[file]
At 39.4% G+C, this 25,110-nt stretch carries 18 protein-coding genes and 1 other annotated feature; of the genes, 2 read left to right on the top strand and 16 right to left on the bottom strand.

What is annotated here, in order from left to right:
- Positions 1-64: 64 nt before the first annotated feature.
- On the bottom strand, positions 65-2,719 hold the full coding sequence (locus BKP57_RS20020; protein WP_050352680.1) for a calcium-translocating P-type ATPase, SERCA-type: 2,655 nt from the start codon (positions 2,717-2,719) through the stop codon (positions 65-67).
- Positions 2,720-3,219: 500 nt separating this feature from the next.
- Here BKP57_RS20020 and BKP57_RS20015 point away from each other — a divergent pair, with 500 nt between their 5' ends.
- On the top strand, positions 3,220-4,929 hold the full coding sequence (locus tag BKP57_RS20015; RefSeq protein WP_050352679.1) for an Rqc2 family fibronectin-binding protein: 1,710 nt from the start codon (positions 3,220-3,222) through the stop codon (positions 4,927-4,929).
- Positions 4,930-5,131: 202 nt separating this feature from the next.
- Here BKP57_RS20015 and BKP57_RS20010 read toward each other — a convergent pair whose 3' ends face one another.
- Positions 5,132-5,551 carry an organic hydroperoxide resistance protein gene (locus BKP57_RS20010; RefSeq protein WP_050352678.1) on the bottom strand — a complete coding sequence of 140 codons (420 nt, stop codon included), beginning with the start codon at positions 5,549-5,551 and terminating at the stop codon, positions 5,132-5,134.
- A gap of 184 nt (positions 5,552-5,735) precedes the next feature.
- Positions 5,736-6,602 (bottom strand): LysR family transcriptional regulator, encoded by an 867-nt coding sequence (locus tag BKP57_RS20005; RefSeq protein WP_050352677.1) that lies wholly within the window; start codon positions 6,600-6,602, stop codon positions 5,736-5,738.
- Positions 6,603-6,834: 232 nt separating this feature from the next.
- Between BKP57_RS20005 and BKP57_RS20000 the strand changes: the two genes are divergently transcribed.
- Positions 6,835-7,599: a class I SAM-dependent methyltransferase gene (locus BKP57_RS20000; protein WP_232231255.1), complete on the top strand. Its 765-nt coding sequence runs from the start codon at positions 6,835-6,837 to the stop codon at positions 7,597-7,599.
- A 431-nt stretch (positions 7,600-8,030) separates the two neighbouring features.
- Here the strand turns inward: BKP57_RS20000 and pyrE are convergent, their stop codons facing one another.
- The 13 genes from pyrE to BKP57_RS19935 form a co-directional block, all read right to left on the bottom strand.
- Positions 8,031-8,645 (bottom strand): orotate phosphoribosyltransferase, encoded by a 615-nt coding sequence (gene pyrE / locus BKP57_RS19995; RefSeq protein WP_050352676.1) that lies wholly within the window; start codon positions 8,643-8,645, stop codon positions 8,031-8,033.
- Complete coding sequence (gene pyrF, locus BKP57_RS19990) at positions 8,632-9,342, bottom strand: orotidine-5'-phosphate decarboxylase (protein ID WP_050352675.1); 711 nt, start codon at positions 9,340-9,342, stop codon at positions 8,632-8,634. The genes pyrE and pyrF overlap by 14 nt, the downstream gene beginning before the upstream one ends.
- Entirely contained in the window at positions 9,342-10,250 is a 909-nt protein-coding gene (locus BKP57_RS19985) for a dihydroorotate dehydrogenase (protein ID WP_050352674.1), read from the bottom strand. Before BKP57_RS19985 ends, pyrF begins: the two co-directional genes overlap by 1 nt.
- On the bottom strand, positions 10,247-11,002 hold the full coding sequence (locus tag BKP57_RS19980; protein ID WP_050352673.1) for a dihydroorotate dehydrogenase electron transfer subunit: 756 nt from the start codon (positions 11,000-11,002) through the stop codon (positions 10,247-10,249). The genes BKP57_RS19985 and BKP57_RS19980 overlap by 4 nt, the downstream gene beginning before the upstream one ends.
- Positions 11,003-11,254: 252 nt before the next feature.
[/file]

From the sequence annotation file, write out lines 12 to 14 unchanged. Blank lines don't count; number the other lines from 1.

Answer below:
- Positions 5,736-6,602 (bottom strand): LysR family transcriptional regulator, encoded by an 867-nt coding sequence (locus tag BKP57_RS20005; RefSeq protein WP_050352677.1) that lies wholly within the window; start codon positions 6,600-6,602, stop codon positions 5,736-5,738.
- Positions 6,603-6,834: 232 nt separating this feature from the next.
- Between BKP57_RS20005 and BKP57_RS20000 the strand changes: the two genes are divergently transcribed.